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I am using the Pool class from python's multiprocessing library write a program that will run on an HPC cluster.

Here is an abstraction of what I am trying to do:

def myFunction(x):
    # myObject is a global variable in this case
    return myFunction2(x, myObject)

def myFunction2(x,myObject):
    myObject.modify() # here I am calling some method that changes myObject
    return myObject.f(x)

poolVar = Pool()
argsArray = [ARGS ARRAY GOES HERE]
output = poolVar.map(myFunction, argsArray)

The function f(x) is contained in a *.so file, i.e., it is calling a C function.

The problem I am having is that the value of the output variable is different each time I run my program (even though the function myObject.f() is a deterministic function). (If I only have one process then the output variable is the same each time I run the program.)

I have tried creating the object rather than storing it as a global variable:

def myFunction(x):
    myObject = createObject()
    return myFunction2(x, myObject)

However, in my program the object creation is expensive, and thus, it is a lot easier to create myObject once and then modify it each time I call myFunction2(). Thus, I would like to not have to create the object each time.

Do you have any tips? I am very new to parallel programming so I could be going about this all wrong. I decided to use the Pool class since I wanted to start with something simple. But I am willing to try a better way of doing it.

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Could you fix this program to be one that runs? Declaring the functions after you try to use them won't work in Python (and could be relevant to your problem) –  Thomas Sep 13 '13 at 5:24
    
Is myObject.modify() idempotent? That is, can you call it an arbitrary number of times without changing what it does (such as, a reset() function)? If so, your code should work. If not, you'll have issues because the different processes will each modify their own copies of the object separately from each other, and so you may get duplicated values across processes. –  Blckknght Sep 14 '13 at 4:51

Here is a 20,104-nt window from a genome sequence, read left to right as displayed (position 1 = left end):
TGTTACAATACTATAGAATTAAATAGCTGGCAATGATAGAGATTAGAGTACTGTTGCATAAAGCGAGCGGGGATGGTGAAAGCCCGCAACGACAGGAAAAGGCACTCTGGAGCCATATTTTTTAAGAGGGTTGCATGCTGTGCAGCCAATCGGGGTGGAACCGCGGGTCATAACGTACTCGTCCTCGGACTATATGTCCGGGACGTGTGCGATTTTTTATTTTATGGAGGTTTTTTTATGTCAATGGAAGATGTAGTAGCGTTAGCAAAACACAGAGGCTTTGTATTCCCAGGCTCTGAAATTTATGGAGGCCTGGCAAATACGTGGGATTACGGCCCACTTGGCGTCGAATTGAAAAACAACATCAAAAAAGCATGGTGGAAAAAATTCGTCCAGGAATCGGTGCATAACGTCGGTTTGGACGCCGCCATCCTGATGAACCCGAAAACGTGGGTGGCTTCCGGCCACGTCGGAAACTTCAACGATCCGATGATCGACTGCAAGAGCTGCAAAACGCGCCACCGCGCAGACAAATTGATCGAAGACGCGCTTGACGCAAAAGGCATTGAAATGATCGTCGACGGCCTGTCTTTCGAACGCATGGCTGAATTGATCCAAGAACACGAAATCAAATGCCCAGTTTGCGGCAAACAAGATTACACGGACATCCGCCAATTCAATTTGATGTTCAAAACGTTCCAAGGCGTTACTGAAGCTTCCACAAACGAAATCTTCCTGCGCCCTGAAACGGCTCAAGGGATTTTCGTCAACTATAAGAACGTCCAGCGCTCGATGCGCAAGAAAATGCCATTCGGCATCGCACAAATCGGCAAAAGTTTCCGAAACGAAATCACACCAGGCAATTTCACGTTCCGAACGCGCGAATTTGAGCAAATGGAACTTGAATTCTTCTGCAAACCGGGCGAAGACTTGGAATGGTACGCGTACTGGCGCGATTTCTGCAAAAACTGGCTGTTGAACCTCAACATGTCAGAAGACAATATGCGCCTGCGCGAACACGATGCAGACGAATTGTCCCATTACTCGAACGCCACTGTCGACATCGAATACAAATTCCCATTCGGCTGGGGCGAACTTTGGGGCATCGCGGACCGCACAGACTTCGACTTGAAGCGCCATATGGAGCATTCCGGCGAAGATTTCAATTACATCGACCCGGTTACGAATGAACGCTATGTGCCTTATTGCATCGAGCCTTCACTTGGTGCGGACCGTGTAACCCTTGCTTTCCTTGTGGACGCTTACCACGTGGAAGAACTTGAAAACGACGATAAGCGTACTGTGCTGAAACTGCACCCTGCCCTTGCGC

Yes, myObject.modify() is idempotent. –  Hugh Medal Sep 16 '13 at 11:45

1 Answer 1

I am using the Pool class from python's multiprocessing library to do some shared memory processing on an HPC cluster.

Processes are not threads! You cannot simply replace Thread with Process and expect all to work the same. Processes do not share memory, which means that the global variables are copied, hence their value in the original process doesn't change.

If you want to use shared memory between processes then you must use the multiprocessing's data types, such as Value, Array, or use the Manager to create shared lists etc.

In particular you might be interested in the Manager.register method, which allows the Manager to create shared custom objects(although they must be picklable).

However I'm not sure whether this will improve the performance. Since any communication between processes requires pickling, and pickling takes usually more time then simply instantiating the object.

Note that you can do some initialization of the worker processes passing the initializer and initargs argument when creating the Pool.

For example, in its simplest form, to create a global variable in the worker process:

def initializer():
    global data
    data = createObject()

Used as:

pool = Pool(4, initializer, ())

Then the worker functions can use the data global variable without worries.


Style note: Never use the name of a built-in for your variables/modules. In your case object is a built-in. Otherwise you'll end up with unexpected errors which may be obscure and hard to track down.

share|improve this answer
    
Thanks! Actually, I do want each worker to have its own copy of the global variable and be able to modify it. (I changed my question to reflect this.) I will check out your answer. –  Hugh Medal Sep 13 '13 at 12:09
    
I tried your your solution above but it is not working. I still have the same problem. –  Hugh Medal Sep 24 '13 at 15:06

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